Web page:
Angels A new study revealed disturbing news about the delta region that has not yet been vaccinated. That’s because the average number of new coronavirus infections in the United States is more than 150,000 a day, a 21% increase in the past 14 days.
COVID patients are sweeping hospitals from coast to coast, causing a sudden surge in summer. The delta variant – which is more contagious than the original “alpha variant” that is spreading around the world – more than doubles the risk of hospitalization for the unvaccinated, According to a British study Gepubliceerd in Infectious Diseases Lancet.
Researchers studied more than 40,000 cases of Covid-19 between March and May – when the Delta variant was launched in Britain – to compare hospital admissions. The results are very similar to preliminary data from a Scottish study that indicated that the delta variant led to more hospitalizations.
“The results indicate that patients with the delta variant are at more than twice the risk of hospitalization compared to patients with the alpha variant,” According to a British study. “Emergency room participation associated with hospitalization was also higher for patients with the delta variant, indicating increased use of emergency care in addition to hospitalization.”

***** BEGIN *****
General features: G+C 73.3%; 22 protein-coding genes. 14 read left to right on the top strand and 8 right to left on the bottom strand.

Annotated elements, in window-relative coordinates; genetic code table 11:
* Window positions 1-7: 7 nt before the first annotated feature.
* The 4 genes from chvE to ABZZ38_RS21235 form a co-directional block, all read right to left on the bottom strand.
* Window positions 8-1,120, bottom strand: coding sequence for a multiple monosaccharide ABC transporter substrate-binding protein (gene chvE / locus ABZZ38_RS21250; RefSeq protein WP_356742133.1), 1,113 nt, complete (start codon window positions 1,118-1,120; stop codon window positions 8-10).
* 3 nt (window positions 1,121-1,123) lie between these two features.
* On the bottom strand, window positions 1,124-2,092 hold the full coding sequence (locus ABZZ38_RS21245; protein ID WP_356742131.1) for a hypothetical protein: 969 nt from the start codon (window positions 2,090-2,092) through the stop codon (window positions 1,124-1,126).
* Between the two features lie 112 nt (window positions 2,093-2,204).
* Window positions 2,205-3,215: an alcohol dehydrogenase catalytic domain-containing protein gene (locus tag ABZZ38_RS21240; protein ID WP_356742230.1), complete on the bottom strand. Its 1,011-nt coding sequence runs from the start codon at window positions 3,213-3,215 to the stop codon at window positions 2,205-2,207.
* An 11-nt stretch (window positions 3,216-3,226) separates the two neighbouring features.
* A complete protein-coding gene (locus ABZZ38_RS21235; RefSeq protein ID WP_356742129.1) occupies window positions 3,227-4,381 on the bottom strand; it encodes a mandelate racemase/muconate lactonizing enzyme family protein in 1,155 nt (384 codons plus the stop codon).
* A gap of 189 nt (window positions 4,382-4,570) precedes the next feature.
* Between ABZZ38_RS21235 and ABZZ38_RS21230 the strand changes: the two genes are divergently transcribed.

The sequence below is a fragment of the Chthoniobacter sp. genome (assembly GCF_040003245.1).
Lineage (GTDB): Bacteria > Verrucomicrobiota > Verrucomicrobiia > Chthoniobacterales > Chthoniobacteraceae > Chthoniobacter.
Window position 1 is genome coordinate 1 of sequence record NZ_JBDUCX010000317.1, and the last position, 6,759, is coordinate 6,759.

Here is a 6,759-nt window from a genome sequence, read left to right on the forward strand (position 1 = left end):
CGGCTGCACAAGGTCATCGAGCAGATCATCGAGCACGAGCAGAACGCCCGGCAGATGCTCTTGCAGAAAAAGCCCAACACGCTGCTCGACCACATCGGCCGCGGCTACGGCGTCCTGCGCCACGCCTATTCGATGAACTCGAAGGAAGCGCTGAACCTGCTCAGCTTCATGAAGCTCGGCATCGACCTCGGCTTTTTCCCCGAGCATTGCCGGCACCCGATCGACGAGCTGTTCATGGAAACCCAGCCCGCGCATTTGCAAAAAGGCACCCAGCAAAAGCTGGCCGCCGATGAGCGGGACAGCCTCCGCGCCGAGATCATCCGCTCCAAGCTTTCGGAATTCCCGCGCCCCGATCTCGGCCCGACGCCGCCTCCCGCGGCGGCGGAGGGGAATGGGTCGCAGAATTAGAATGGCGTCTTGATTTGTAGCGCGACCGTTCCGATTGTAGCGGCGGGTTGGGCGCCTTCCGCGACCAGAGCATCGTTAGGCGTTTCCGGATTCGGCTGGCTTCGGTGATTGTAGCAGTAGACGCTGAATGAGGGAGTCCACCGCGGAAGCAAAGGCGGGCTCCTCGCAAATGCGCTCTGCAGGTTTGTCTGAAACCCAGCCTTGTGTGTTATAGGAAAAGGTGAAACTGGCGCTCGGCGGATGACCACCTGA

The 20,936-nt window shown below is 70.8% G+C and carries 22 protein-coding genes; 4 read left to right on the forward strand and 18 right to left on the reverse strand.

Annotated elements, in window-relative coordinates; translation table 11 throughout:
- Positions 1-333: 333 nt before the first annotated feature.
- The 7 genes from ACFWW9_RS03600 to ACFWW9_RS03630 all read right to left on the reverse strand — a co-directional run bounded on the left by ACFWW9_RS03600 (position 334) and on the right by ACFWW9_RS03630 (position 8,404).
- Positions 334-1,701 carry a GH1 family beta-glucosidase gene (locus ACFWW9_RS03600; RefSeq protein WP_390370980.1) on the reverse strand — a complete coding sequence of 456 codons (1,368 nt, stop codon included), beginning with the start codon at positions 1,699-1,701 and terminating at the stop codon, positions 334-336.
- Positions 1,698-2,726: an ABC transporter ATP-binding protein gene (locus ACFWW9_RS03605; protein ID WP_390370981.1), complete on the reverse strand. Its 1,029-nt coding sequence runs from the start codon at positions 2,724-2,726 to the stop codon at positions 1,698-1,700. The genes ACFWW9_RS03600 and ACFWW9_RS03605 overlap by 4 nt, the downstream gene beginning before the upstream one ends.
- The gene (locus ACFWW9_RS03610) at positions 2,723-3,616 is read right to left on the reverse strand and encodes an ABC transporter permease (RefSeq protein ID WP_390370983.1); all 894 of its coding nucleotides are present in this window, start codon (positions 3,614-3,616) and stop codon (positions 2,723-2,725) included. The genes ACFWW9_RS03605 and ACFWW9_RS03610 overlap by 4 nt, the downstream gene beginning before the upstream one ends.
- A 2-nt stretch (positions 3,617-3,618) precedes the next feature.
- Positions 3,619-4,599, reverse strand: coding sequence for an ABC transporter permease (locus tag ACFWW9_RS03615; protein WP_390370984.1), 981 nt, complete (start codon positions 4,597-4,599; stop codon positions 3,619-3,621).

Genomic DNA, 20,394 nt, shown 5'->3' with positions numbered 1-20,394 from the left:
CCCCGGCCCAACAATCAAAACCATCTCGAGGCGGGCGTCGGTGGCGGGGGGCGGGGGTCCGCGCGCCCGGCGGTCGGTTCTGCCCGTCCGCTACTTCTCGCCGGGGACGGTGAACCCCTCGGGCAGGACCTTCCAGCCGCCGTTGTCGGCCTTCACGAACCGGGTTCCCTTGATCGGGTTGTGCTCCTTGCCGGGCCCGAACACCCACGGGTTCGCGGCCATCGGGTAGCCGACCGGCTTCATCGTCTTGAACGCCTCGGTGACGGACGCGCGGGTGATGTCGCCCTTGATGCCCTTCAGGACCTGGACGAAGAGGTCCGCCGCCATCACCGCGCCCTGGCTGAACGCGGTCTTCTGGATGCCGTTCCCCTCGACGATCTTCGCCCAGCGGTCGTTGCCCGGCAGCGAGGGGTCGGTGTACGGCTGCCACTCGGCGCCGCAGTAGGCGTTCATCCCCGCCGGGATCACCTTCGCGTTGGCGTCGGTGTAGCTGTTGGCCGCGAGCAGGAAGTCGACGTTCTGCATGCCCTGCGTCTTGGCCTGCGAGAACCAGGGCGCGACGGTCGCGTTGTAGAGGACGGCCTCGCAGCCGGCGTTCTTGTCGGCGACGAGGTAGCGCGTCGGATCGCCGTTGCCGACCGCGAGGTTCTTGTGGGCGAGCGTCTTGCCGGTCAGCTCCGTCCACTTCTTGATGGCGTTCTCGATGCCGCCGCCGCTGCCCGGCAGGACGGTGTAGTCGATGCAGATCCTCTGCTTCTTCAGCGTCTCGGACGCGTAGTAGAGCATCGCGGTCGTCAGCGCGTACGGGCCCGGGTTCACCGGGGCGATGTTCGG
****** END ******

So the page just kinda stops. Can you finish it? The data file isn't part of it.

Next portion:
Meanwhile, ambulances are being sent away to emergency rooms like those in Atlanta.
In seven states, more than 90% of intensive care beds are full, according to federal data. The number of beds in intensive care units in Alabama has run out, leading to a massive vaccination rush.
Nationally, the number of deaths from COVID has increased by 355% since the beginning of July. Louisiana recorded 139 deaths in one day on August 24, according to the Centers for Disease Control. In South Carolina, a funeral home manager said he hasn’t seen many deaths from COVID.
Director Robert Burning told CBS Florence, South Carolina WBTW-TV.
But there are survival stories. Jacob Larson, one of Colorado’s first COVID patients, is back to sing for the doctors who saved him.
Dr Ayman Raouf, who treated Larson, said: “The biggest ‘thank you’ anyone can give a healthcare provider is to go get the COVID vaccine.'”
Larson, who spent 20 days in the hospital, received his vaccine.
Meanwhile, nearly 60% of those eligible in Los Angeles County have so far been vaccinated — less than the 70% that experts say is necessary for herd immunity.
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